The Earth Institute’s Climate and Sustainability Communications Network is a sharing, learning and doing community of researchers, scholars, students, staff and other Columbians seeking communication impact addressing climate and sustainability challenges. This network, reaching from undergraduates to department chairs, will span campuses, programs and disciplines and, over time, extend outward through alumni and the university’s partners worldwide.
The network is a key component of the Earth Institute’s new Initiative on Communication and Sustainability, launched in July. As Earth Institute director Alex Halliday said, “We want to tackle specific climate and sustainability challenges where the impediment to progress is an information gap, a paralyzed conversation, or a missing connection between disciplines or sectors of society.”
The relationships we build will ultimately shape curricula, enhance public communication of research to audiences at all levels and build Columbia’s reputation as a leader in approaching the new communication environment with the same exploratory energy and rigor we apply to scientific frontiers.
Campus connectivity will turn knowledge into action in several ways. We’ll organize events, workshops, training and mentoring opportunities that can result in more effective connections between scientists and the media or foster direct public engagement by scientists and scholars, aided, where needed, by Columbia’s professional communication staff.
One recent example came as Hurricane Dorian, at Category 5 strength, churned to a halt over the Bahamas. A New York Times editor reached out to Kevin Krajick of the Earth Institute communications staff and the result was a couple of much-read pieces by hurricane expert Adam Sobel. The result represents a new potential standing feature at The Times through which Earth Institute scientists and scholars can answer readers’ questions.
Meetings with the public or between experts can be designed in ways that foster respect and understanding, if not agreement. This practice can smooth the path to more adaptive, equitable communities, more effective education, less contentious politics, and more. Just ask the folks at Columbia’s Difficult Conversations Lab for insights. They’re based at Teacher’s College but part of the Earth Institute family. This network will connect you with them and dozens of other hubs around Columbia and, ultimately, around the world.
The network will connect arts and sciences. There’s enormous potential overlap, as when the Pennsylvania-based artist Stacy Levy took a visual cue from an icon of 1970s art, Robert Smithson’s Spiral Jetty in the Great Salt Lake, and created floating, functional living variants she calls “Spiral Wetlands” -- which actively remediate waters overloaded with nutrients. There can be music in this network. In 2013, a conversation between an undergraduate student and geography professor at the University of Minnesota resulted in the student’s cello composition turning 133 years of NASA/GISS temperature data into “A Song of Our Warming Planet.”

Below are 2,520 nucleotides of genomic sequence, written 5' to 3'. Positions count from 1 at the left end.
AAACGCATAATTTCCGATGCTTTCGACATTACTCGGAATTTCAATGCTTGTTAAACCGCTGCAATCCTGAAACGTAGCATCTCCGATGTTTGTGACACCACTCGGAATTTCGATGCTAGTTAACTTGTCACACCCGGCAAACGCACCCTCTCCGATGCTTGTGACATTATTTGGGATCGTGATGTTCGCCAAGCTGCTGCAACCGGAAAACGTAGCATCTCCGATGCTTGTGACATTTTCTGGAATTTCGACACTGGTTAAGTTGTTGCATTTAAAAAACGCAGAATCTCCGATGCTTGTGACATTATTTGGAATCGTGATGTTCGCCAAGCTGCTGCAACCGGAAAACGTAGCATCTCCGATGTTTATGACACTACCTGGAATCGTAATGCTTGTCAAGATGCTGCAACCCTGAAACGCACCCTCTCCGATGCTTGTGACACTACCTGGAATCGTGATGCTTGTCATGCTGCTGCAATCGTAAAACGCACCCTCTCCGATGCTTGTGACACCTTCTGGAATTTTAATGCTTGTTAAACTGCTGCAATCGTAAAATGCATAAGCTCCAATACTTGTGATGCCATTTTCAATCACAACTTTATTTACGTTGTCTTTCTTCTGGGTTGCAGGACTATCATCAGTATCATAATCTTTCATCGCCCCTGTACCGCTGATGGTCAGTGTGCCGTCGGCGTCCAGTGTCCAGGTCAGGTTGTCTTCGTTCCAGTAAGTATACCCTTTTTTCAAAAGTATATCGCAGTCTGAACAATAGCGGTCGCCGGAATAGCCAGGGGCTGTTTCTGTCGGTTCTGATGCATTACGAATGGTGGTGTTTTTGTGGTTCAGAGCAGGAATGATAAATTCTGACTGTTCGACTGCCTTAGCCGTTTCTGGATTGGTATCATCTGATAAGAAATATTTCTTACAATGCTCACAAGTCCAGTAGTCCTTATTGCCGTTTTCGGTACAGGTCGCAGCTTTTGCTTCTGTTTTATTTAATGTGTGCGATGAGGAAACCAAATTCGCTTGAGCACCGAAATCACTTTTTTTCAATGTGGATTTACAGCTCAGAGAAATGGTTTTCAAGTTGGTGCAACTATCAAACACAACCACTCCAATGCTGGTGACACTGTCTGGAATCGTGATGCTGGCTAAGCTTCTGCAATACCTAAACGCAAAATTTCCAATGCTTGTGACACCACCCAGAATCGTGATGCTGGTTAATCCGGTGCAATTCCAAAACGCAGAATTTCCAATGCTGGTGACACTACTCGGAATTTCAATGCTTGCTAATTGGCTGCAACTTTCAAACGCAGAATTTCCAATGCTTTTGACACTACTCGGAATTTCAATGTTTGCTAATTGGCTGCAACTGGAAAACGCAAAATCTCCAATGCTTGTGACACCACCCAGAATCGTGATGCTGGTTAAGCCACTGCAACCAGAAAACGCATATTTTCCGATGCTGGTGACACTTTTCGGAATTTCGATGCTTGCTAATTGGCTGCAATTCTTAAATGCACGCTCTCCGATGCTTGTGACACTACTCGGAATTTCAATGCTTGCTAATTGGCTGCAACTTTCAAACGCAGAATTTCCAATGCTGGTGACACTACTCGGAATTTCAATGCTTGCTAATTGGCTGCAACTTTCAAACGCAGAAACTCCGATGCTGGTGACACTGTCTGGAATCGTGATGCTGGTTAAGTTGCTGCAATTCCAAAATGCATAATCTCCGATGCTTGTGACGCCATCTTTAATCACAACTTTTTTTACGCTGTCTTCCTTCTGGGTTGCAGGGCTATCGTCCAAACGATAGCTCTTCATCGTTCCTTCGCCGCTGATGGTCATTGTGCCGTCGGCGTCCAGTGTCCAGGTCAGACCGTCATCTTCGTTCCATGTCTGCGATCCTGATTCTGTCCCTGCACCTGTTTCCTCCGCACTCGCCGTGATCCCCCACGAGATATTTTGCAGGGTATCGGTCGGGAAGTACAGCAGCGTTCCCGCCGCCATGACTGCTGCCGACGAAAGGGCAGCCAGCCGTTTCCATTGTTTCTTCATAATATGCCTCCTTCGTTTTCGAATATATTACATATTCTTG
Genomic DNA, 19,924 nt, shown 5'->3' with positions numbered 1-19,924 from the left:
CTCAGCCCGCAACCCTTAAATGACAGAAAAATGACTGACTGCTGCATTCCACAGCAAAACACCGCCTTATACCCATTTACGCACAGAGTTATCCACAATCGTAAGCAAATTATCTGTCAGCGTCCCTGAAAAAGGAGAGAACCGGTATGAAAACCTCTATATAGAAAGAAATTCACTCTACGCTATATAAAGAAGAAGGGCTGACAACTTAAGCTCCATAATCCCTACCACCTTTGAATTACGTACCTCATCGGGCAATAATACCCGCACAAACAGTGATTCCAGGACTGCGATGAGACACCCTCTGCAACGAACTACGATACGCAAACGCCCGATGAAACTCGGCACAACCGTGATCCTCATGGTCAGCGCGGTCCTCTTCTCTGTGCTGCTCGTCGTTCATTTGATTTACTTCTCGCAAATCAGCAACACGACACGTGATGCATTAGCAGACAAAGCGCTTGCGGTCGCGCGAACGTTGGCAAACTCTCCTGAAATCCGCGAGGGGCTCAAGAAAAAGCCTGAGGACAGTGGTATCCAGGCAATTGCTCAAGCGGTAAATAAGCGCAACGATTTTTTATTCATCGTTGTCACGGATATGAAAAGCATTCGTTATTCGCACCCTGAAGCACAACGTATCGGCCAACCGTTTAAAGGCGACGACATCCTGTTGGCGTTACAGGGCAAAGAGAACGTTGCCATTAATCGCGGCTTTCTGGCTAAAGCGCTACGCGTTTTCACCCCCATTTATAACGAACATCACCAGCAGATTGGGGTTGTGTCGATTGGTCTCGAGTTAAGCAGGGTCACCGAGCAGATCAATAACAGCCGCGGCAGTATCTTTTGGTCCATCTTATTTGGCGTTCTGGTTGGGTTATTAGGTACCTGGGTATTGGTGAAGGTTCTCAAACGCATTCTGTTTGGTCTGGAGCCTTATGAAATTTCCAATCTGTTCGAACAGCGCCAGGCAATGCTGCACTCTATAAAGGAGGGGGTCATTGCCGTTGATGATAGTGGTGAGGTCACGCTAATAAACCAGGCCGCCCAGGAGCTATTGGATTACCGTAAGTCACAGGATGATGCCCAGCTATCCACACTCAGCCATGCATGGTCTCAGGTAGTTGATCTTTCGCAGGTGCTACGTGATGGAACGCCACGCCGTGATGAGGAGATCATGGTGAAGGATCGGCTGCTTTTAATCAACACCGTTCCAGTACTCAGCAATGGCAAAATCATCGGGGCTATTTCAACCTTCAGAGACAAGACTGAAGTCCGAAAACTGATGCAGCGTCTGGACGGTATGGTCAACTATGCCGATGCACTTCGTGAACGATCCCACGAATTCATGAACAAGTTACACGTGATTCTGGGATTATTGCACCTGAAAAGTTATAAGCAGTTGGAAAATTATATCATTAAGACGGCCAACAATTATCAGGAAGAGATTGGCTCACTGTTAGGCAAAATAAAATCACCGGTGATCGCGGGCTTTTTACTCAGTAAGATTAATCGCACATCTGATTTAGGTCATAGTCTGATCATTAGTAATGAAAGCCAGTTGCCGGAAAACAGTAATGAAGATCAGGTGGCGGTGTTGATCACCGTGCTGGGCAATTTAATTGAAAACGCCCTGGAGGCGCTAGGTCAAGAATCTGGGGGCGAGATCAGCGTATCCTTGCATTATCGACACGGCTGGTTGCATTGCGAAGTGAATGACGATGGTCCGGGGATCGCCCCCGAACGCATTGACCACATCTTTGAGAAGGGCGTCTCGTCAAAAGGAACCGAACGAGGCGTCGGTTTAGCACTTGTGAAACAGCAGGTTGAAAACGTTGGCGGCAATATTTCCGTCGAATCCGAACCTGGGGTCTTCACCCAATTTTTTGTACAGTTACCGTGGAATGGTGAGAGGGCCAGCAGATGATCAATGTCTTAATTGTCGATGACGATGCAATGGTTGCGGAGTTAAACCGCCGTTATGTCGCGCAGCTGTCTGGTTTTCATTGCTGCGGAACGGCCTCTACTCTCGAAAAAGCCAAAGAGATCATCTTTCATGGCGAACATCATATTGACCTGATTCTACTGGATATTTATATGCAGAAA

Imagine what our expanding conversations can inspire.
We’ll explore how to move from surviving online to thriving online. There are a host of ways to use social media and web platforms not just for validation or stimulation, but to engage with peers or seek fresh perspectives that can spark solutions down the block or a world away. As one example, explore how the American Geophysical Union’s Thriving Earth Exchange serves as a match.com for communities facing environmental risk and expertise that can mitigate it.
In 2017, Sarah McAnulty, a squid biologist and doctoral candidate at the University of Connecticut, launched #SkypeaScientist, a way for scientists and teachers to arrange classroom visits. What began as an innovative tweet is now a network spanning more than 50 countries with a website and funding stream.
There’s no better demonstration of the creative potential of Twitter than a leapfrogging set of visualizations of climate data that began with Ed Hawkins’ “Warming Stripes,” which have inspired a series of enhanced visualizations by other young scientists and been turned into ties and other climatological clothing sported by hundreds of meteorologists thanks in part to Jeff Berardelli (at @weatherprof on Twitter and a master's student here as well as a CBS meteorologist).
We recently collaborated with the Journalism School’s Brown Institute for Media Innovation on a panel and workshop in which scientists and journalists huddled together to seek new approaches to climate stories.
We also helped provide scientific input for an unconventional “Flood the News” art show kicking off the “Covering Climate Now” initiative of the Columbia Journalism Review and The Nation. But that’s just the beginning.
And join and track the conversation on social media via the hashtag #sustcomm.